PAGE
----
clock menu more-arrow no yes mobile

Filed under:

This powerful book will help you understand the Ferguson protests

Ferguson demonstrators hold their hands up in protest of the shooting of Michael Brown.
Ferguson demonstrators hold their hands up in protest of the shooting of Michael Brown.
Scott Olson / Getty Images

Michael Brown, a young black man, was shot in the street in August by a police officer. This week, that police officer, Darren Wilson, was not indicted by a grand jury for his death. Since then, people have protested because they are angry. Because they are sad. Because they are tired. Murder, as many perceive the death of Brown, is horrible. Murder is heart-wrenching and terrible. And black men are murdered all the time.

Murder is the greatest killer of black men under the age of 24. Yet for many white people, the systematic racism behind Brown's death is simply a news event on their televisions. It isn't life, because so much of the rhetoric around this story (and every news story) isn't about life; it's about death.

Jesmyn Ward's Men We Reaped is a story about both. Released in 2013, Men We Reaped is Ward's third book. (Her second, Salvage the Bones, won the National Book Award in 2011.) Though a memoir of Ward's own life, Reaped focuses on the men she has lost. The title is drawn from a Harriet Tubman quote: "We heard the rain falling and that was the blood falling; and when we came to get in the crops, it was dead men that we reaped."

On its surface, this is the story of five young men — including her brother — that Ward grew up with, loved, and watched die in a four-year span. But it's so much more than that. Men We Reaped tells the stories of these five young men, as Ward says, "pinioned beneath poverty and history and racism"

The book is not uplifting by any measure. It includes suicide, drug overdoses, a shooting, and a crumbling marriage. It is, above all, the tale of lives that are cut far too short, far too soon. "That's a brutal list," Ward writes, "in its immediacy and its relentlessness, and it's a list that silences people. It silenced me for a long time."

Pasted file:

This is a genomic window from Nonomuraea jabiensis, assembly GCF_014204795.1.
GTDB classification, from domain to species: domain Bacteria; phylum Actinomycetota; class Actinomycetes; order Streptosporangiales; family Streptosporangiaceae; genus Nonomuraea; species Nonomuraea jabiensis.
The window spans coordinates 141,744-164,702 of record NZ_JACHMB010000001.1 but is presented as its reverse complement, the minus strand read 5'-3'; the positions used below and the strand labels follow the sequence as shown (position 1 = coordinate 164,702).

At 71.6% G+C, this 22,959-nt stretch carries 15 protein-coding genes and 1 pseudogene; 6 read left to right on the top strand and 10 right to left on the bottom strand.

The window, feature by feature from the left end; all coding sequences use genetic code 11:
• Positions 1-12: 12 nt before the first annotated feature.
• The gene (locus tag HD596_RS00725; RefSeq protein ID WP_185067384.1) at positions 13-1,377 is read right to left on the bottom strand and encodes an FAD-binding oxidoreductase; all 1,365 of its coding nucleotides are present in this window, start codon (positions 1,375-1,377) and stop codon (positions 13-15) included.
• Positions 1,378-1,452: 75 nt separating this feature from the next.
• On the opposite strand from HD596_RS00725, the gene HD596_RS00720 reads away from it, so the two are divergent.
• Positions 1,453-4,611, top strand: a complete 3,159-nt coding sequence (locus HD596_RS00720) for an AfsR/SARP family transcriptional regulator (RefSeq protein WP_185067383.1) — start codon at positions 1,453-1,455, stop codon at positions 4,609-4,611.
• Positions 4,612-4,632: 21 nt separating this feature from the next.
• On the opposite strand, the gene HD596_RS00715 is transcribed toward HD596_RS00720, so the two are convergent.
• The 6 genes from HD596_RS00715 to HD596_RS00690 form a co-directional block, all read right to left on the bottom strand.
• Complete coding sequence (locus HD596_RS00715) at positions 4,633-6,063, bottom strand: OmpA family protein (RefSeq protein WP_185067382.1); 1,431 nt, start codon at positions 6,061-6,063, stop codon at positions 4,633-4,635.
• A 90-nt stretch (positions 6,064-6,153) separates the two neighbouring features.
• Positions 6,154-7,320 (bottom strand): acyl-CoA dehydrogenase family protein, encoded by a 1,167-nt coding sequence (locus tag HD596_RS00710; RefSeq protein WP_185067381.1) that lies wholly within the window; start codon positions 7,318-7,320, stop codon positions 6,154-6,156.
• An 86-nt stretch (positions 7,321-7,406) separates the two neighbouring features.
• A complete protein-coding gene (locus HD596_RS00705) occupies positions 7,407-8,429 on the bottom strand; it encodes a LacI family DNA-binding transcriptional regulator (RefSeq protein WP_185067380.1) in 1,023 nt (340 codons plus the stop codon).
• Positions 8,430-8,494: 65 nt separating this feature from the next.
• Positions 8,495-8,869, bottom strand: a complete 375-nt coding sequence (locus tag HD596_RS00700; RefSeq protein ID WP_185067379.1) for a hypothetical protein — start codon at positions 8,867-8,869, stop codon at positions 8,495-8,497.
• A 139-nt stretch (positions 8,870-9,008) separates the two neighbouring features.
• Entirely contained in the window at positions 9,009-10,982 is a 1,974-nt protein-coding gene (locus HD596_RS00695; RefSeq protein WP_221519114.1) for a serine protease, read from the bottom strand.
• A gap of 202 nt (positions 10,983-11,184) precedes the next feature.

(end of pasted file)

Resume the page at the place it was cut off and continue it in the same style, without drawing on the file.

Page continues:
In her memoir, though, Ward is not silent. She is powerful, strong, and heartbroken. She tells the story of her life — her birth three months early, her private schooling paid for by her mother's employer, her self-loathing and Stanford education — while carefully interweaving comments about what it is to be a young, black woman, who is also poor. She writes, "To an impressionable nine-year-old, trouble for the black men of my family meant police. It was easier and harder to be male; men were given more freedom but threatened with less freedom."

These men had more freedom than the women, but that freedom was a threat because as Ward writes, "By numbers, by all the official records, here at the confluence of history, of racism, of poverty, and of economic power, this is what our lives are worth: nothing."

In that quote, you might see reflected what people chant in Ferguson, in Oakland, in New York City. Black lives matter, these voices cry, because for so long, they have been told that's not true.

As Ward writes:

We tried to outpace the thing that chased us, that said: You are nothing. We tried to ignore it, but sometimes we caught ourselves repeating what history said, mumbling along, brainwashed: I am nothing. We drank too much, smoked too much, were abusive to ourselves, to each other. We were bewildered. There is a great darkness bearing down on our lives, and no one acknowledges it.

Ward's beautiful writing adds to the book's devastating poignancy. Her grief shifts from feeling unlucky to the haunting shadow of realization that she's not unlucky — instead, she has been born into a culture of tragedy that is told by society that it is unlucky.

"He wanted more for himself but didn't know how to get it," Ward writes about one of the young men in her life that died. These are words that could ring true for anyone but especially ring true for those mourning the loss of Michael Brown. We humans have a powerful tool for understanding the lives of others: art and, specifically, literature. They help us learn to empathize — and maybe even understand.

And Men We Reaped can do just that. It leaves readers feeling what Ward surely does: we can do better for these young black men, and we should.

Buy Men We Reaped: A Memoir here.

Update: a previous version of this article called Men We Reaped, Ward's second novel. It is her third.

Sign up for the newsletter Today, Explained

Understand the world with a daily explainer plus the most compelling stories of the day.